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Apple is making the modem chip that it will take away from Qualcomm

December 11, 2020

Bloomberg News reported that a senior Apple official told its employees on Thursday that it had begun building its own cellular modem for future devices, in a move that would enable the company to dispense with Qualcomm components.

The move was revealed by Johnny Srouji - Apple's Senior Vice President of Hardware Technologies - in a public meeting with Apple employees, according to what the agency quoted people familiar with with. After the report, Qualcomm shares were down 6.3 percent in extended trading.

“This year we started developing our first built-in cellular modem, which will enable us to make another major strategic move,” said Srouji. “Long-term strategic investments like this are an important part of enabling our products, and making sure we have a rich portfolio of innovative technologies for our future,” he added.

The cellular modem is one of the most important parts of a smartphone, as it allows making phone calls and connecting to the Internet via cellular networks.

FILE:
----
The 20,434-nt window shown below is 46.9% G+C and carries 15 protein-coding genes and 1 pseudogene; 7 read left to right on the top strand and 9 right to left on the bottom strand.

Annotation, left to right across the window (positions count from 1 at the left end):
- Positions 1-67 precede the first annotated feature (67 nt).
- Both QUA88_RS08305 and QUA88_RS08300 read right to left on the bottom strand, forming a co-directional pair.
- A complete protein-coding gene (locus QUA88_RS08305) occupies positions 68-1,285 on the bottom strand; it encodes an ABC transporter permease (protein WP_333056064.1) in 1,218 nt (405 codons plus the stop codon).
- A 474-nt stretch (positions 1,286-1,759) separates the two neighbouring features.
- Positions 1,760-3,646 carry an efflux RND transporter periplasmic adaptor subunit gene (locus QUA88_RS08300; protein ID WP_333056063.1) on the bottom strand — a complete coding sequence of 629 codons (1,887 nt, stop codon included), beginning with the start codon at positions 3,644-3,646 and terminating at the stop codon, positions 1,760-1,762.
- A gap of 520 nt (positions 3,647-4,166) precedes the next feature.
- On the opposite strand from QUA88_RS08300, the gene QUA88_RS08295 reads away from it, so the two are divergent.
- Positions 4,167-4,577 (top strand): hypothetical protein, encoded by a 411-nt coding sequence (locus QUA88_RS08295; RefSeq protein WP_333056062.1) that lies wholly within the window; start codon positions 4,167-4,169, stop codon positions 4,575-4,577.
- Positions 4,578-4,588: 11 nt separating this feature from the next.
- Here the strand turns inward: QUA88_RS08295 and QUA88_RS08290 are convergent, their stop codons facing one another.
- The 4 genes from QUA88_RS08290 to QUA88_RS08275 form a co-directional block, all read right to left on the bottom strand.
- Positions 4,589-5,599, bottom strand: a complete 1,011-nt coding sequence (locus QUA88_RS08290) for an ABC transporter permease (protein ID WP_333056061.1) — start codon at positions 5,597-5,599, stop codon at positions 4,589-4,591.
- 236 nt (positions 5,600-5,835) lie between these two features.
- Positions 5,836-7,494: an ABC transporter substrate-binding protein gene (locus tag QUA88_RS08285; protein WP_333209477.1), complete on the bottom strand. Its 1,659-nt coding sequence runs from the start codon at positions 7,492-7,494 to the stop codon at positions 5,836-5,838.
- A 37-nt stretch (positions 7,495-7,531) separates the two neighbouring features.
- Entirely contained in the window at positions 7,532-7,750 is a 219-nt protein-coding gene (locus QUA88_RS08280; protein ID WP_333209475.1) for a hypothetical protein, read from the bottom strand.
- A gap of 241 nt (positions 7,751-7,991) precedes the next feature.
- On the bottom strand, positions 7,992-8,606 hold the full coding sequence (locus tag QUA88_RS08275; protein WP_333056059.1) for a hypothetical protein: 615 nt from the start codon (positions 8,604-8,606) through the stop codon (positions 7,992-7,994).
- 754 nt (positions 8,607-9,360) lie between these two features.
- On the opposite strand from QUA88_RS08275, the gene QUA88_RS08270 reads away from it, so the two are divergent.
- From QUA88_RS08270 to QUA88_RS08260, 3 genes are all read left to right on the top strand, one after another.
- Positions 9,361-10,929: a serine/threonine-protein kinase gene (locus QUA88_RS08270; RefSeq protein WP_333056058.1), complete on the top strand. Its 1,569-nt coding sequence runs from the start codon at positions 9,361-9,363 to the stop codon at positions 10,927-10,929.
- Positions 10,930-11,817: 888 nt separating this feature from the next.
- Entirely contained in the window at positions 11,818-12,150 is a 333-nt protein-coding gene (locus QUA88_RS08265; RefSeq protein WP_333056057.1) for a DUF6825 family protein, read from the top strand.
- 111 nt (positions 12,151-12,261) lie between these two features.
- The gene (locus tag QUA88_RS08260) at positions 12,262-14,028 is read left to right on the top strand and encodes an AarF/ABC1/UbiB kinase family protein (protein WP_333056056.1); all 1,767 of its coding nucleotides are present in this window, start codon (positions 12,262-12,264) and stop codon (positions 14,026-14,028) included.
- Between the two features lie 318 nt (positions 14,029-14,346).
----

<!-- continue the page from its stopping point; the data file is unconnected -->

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Srouji said that the billion-dollar acquisition of the modem sector from Intel in 2019 helped Apple build a team of hardware and software engineers to develop its own cellular modem. He said: The modem is one of the few wireless chips that the company is designing, and this includes: the W chips in the Apple Watch, and the U1 chips in the iPhone phones that are designed to provide accurate information about the location.

Newer iPhones with 5G technology use components from Qualcomm. Before that, Apple had been using components from Intel for a few years, and then bought the business unit that produces those components from Intel.

Srouji did not say when the cell modem will be ready to ship in the products, but the 2019 patent agreement between Apple and Qualcomm includes a 6-year license agreement. Qualcomm charges phone makers with licensing fees based on their wireless patents, regardless of whether or not they use the chips.

During the meeting with the staff, Srouji also shed light on Apple's other business in the field of chipsets, including: the new M1 processors in the MacBook Air, MacBook Pro, and the new Mac mini. . "Apple is working on a series of Mac chips," said Srouji.